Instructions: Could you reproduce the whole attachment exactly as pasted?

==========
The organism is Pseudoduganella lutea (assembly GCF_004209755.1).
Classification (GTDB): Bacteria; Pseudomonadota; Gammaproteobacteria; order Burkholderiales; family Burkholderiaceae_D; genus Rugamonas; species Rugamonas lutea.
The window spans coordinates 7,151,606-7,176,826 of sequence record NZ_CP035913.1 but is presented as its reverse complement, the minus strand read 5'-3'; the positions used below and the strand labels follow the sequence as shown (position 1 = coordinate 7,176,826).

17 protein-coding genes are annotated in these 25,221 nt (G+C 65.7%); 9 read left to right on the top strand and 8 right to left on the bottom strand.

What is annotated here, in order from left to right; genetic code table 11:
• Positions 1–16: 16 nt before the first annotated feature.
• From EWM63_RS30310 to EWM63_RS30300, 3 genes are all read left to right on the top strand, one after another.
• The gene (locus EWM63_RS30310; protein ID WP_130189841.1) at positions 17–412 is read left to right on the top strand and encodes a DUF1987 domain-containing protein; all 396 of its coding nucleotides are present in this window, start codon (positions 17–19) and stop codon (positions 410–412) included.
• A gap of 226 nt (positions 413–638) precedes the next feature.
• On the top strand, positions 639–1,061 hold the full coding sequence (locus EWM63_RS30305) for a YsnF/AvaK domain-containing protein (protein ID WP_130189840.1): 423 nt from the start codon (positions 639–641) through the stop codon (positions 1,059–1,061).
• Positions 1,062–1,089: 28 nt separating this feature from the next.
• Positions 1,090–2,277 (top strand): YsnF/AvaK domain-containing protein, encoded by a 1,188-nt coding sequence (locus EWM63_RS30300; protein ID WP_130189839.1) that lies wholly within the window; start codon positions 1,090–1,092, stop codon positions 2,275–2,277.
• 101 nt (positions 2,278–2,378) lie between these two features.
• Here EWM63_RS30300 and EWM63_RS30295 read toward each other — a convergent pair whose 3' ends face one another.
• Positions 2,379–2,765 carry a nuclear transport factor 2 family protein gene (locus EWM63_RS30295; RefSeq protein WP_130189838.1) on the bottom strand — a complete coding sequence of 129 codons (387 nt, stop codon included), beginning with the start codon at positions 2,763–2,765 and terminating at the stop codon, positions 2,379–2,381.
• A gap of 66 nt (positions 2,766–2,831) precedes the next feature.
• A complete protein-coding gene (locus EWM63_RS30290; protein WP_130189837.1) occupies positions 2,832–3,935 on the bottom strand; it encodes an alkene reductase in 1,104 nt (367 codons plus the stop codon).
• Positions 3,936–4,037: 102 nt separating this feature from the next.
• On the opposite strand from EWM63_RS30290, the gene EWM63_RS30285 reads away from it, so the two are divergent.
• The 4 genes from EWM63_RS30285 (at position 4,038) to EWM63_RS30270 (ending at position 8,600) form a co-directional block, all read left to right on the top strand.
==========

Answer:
The organism is Pseudoduganella lutea (assembly GCF_004209755.1).
Classification (GTDB): Bacteria; Pseudomonadota; Gammaproteobacteria; order Burkholderiales; family Burkholderiaceae_D; genus Rugamonas; species Rugamonas lutea.
The window spans coordinates 7,151,606-7,176,826 of sequence record NZ_CP035913.1 but is presented as its reverse complement, the minus strand read 5'-3'; the positions used below and the strand labels follow the sequence as shown (position 1 = coordinate 7,176,826).

17 protein-coding genes are annotated in these 25,221 nt (G+C 65.7%); 9 read left to right on the top strand and 8 right to left on the bottom strand.

What is annotated here, in order from left to right; genetic code table 11:
• Positions 1–16: 16 nt before the first annotated feature.
• From EWM63_RS30310 to EWM63_RS30300, 3 genes are all read left to right on the top strand, one after another.
• The gene (locus EWM63_RS30310; protein ID WP_130189841.1) at positions 17–412 is read left to right on the top strand and encodes a DUF1987 domain-containing protein; all 396 of its coding nucleotides are present in this window, start codon (positions 17–19) and stop codon (positions 410–412) included.
• A gap of 226 nt (positions 413–638) precedes the next feature.
• On the top strand, positions 639–1,061 hold the full coding sequence (locus EWM63_RS30305) for a YsnF/AvaK domain-containing protein (protein ID WP_130189840.1): 423 nt from the start codon (positions 639–641) through the stop codon (positions 1,059–1,061).
• Positions 1,062–1,089: 28 nt separating this feature from the next.
• Positions 1,090–2,277 (top strand): YsnF/AvaK domain-containing protein, encoded by a 1,188-nt coding sequence (locus EWM63_RS30300; protein ID WP_130189839.1) that lies wholly within the window; start codon positions 1,090–1,092, stop codon positions 2,275–2,277.
• 101 nt (positions 2,278–2,378) lie between these two features.
• Here EWM63_RS30300 and EWM63_RS30295 read toward each other — a convergent pair whose 3' ends face one another.
• Positions 2,379–2,765 carry a nuclear transport factor 2 family protein gene (locus EWM63_RS30295; RefSeq protein WP_130189838.1) on the bottom strand — a complete coding sequence of 129 codons (387 nt, stop codon included), beginning with the start codon at positions 2,763–2,765 and terminating at the stop codon, positions 2,379–2,381.
• A gap of 66 nt (positions 2,766–2,831) precedes the next feature.
• A complete protein-coding gene (locus EWM63_RS30290; protein WP_130189837.1) occupies positions 2,832–3,935 on the bottom strand; it encodes an alkene reductase in 1,104 nt (367 codons plus the stop codon).
• Positions 3,936–4,037: 102 nt separating this feature from the next.
• On the opposite strand from EWM63_RS30290, the gene EWM63_RS30285 reads away from it, so the two are divergent.
• The 4 genes from EWM63_RS30285 (at position 4,038) to EWM63_RS30270 (ending at position 8,600) form a co-directional block, all read left to right on the top strand.